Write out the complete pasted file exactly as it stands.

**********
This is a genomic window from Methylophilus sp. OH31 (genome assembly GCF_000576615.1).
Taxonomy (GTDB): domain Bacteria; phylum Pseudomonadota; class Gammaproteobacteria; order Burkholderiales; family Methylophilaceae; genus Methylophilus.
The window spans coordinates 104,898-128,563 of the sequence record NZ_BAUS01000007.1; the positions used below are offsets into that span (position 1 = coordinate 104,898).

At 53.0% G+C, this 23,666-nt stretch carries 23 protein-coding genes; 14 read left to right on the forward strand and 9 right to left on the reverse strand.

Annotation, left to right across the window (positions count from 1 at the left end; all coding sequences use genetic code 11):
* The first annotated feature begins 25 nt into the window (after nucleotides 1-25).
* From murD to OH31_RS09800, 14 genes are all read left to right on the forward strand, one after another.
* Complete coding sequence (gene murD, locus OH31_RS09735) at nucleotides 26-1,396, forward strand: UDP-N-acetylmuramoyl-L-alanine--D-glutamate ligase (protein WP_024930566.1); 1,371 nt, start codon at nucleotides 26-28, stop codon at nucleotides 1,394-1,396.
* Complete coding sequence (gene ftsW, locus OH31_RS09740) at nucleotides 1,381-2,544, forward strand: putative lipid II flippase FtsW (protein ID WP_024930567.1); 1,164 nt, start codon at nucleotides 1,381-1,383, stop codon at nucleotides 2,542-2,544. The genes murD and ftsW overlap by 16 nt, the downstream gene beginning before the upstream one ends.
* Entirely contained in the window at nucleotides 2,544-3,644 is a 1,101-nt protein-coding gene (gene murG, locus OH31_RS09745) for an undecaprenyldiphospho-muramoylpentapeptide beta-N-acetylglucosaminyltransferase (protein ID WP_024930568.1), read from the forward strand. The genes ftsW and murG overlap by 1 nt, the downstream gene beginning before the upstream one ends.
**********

This is a genomic window from Methylophilus sp. OH31 (genome assembly GCF_000576615.1).
Taxonomy (GTDB): domain Bacteria; phylum Pseudomonadota; class Gammaproteobacteria; order Burkholderiales; family Methylophilaceae; genus Methylophilus.
The window spans coordinates 104,898-128,563 of the sequence record NZ_BAUS01000007.1; the positions used below are offsets into that span (position 1 = coordinate 104,898).

At 53.0% G+C, this 23,666-nt stretch carries 23 protein-coding genes; 14 read left to right on the forward strand and 9 right to left on the reverse strand.

Annotation, left to right across the window (positions count from 1 at the left end; all coding sequences use genetic code 11):
* The first annotated feature begins 25 nt into the window (after nucleotides 1-25).
* From murD to OH31_RS09800, 14 genes are all read left to right on the forward strand, one after another.
* Complete coding sequence (gene murD, locus OH31_RS09735) at nucleotides 26-1,396, forward strand: UDP-N-acetylmuramoyl-L-alanine--D-glutamate ligase (protein WP_024930566.1); 1,371 nt, start codon at nucleotides 26-28, stop codon at nucleotides 1,394-1,396.
* Complete coding sequence (gene ftsW, locus OH31_RS09740) at nucleotides 1,381-2,544, forward strand: putative lipid II flippase FtsW (protein ID WP_024930567.1); 1,164 nt, start codon at nucleotides 1,381-1,383, stop codon at nucleotides 2,542-2,544. The genes murD and ftsW overlap by 16 nt, the downstream gene beginning before the upstream one ends.
* Entirely contained in the window at nucleotides 2,544-3,644 is a 1,101-nt protein-coding gene (gene murG, locus OH31_RS09745) for an undecaprenyldiphospho-muramoylpentapeptide beta-N-acetylglucosaminyltransferase (protein ID WP_024930568.1), read from the forward strand. The genes ftsW and murG overlap by 1 nt, the downstream gene beginning before the upstream one ends.